List of cancers linked to obesity grows

By Liz Meszaros, MDLinx
Published September 1, 2016

Key Takeaways

Stomach, liver, gall bladder, pancreas, ovary, brain (meningioma), thyroid, and blood (multiple myeloma). These eight additional types of cancer may be related to carrying excess body weight, according to researchers, who also found that these risks were similar for both men and women, and consistent across geographic regions. These findings are published in the August 25, 2016 issue of The New England Journal of Medicine.

“The burden of cancer due to being overweight or obese is more extensive than what has been assumed,” said cancer prevention expert Graham Colditz, MD, DrPH, Washington University School of Medicine in St. Louis, who chaired the World Health Organization’s International Agency for Cancer on Research (IARC) Working Group, based in France. This group of researchers had earlier found that excess weight was linked to a higher risk of colon, esophageal, kidney, breast, and uterus cancers in 2002.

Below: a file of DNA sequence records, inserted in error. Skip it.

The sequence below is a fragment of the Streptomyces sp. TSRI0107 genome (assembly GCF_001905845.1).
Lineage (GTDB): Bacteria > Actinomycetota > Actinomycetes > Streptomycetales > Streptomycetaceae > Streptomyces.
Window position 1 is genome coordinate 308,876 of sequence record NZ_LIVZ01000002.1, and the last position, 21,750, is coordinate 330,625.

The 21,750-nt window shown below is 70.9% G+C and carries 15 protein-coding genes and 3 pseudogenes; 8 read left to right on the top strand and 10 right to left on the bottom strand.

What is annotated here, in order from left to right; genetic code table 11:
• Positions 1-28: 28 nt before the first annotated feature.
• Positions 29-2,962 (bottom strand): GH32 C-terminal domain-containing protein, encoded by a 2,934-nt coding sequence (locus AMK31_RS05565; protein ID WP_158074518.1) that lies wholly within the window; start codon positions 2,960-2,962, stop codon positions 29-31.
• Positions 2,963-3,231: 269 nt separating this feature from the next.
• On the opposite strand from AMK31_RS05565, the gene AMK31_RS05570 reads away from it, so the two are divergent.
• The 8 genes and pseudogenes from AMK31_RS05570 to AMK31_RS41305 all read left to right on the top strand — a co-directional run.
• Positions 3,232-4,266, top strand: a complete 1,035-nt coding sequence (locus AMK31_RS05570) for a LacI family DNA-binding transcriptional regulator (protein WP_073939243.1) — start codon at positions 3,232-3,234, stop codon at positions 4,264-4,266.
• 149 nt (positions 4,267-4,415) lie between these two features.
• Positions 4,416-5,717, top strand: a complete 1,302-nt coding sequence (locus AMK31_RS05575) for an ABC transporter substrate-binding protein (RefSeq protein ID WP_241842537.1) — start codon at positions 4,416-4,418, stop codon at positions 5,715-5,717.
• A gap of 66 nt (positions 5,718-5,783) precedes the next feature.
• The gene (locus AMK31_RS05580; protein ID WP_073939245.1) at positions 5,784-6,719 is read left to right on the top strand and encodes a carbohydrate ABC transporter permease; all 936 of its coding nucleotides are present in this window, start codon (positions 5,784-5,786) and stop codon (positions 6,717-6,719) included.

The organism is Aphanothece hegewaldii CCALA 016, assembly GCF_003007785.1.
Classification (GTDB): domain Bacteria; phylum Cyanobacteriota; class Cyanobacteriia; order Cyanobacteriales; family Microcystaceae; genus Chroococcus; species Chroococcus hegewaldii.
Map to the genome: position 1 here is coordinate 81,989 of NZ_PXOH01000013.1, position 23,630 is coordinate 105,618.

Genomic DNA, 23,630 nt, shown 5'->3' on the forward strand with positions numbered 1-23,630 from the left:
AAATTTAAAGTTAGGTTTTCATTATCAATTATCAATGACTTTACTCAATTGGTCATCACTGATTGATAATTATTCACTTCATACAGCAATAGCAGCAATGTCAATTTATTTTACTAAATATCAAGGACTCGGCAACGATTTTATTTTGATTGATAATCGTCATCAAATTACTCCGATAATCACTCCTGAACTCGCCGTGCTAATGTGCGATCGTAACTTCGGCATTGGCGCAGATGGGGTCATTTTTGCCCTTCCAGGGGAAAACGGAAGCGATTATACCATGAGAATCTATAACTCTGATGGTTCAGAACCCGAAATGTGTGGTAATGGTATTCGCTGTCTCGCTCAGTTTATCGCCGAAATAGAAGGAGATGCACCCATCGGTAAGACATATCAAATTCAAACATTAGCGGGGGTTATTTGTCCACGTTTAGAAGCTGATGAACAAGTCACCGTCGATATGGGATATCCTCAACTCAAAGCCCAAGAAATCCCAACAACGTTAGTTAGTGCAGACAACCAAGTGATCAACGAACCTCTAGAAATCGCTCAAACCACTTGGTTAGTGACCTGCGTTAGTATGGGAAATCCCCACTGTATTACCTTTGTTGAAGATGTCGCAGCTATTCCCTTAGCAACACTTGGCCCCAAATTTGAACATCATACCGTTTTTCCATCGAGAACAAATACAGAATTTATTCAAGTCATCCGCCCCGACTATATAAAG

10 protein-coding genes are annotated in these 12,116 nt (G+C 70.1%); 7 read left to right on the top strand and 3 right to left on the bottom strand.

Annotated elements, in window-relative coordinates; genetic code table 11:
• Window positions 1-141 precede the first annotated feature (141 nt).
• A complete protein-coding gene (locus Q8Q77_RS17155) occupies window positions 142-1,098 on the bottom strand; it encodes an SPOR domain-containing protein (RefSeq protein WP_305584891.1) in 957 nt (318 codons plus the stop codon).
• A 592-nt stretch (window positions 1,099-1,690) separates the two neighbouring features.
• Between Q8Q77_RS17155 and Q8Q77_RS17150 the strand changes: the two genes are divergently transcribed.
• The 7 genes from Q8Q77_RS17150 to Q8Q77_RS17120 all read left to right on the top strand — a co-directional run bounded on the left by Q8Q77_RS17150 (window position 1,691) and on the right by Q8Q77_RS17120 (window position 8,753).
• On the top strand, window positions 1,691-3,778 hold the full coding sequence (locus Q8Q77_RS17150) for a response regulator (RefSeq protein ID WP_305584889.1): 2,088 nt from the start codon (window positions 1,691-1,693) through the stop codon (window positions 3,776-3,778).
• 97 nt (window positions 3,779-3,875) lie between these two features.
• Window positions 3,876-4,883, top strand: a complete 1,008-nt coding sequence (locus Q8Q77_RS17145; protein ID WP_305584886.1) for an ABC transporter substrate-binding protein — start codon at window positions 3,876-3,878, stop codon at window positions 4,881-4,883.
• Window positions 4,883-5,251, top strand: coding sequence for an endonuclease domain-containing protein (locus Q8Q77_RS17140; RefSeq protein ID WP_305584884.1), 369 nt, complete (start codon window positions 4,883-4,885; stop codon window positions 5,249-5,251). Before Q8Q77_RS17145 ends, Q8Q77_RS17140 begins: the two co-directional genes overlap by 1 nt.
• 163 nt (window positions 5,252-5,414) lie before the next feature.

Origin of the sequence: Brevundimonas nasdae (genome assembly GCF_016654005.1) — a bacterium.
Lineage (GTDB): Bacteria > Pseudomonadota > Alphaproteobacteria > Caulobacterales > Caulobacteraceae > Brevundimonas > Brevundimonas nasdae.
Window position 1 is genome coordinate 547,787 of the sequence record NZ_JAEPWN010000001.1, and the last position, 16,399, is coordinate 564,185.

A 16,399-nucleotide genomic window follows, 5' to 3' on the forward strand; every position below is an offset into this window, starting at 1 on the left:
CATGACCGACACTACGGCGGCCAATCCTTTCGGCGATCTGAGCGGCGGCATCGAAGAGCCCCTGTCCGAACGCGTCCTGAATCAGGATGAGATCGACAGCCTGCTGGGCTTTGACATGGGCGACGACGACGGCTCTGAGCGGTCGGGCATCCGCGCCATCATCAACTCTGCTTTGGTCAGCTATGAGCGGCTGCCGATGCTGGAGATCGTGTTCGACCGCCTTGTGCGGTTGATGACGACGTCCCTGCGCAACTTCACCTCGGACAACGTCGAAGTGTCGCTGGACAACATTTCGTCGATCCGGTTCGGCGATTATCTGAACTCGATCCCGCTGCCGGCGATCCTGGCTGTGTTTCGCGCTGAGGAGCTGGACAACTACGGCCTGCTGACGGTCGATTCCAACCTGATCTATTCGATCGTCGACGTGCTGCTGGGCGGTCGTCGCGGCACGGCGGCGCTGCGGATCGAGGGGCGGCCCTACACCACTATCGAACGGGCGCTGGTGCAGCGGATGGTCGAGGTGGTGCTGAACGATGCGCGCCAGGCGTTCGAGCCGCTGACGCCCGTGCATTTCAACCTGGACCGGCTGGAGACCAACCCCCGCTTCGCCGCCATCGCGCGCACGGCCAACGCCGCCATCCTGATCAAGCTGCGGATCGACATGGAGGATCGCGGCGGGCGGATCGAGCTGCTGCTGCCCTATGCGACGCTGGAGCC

“Many of the newly identified cancers linked to excess weight haven’t been on people’s radar screens as having a weight component,” added Dr. Colditz, who, with fellow researchers at the IARC, conducted a review of over 1,000 studies of excess weight and cancer risk.

For most of these cancers, they found a positive dose-response relationship between excess weight and cancer risk. The higher the BMI, the higher the individual’s risk of cancer. This increased risk may be related to the link between excess weight and the possible overproduction of estrogen, testosterone, and insulin by the body, as well as by increased inflammatory processes, all of which are known to fuel cancer growth.

These new findings from the IARC may be of particular relevance in light of the fact that about 640 million adults and 110 million children worldwide are obese. In the United States, this includes a full one-third of all adults and children.

“Significant numbers of the U.S. and the world’s population are overweight,” said Dr. Colditz. “This is another wake-up call. It’s time to take our health and our diets seriously.”

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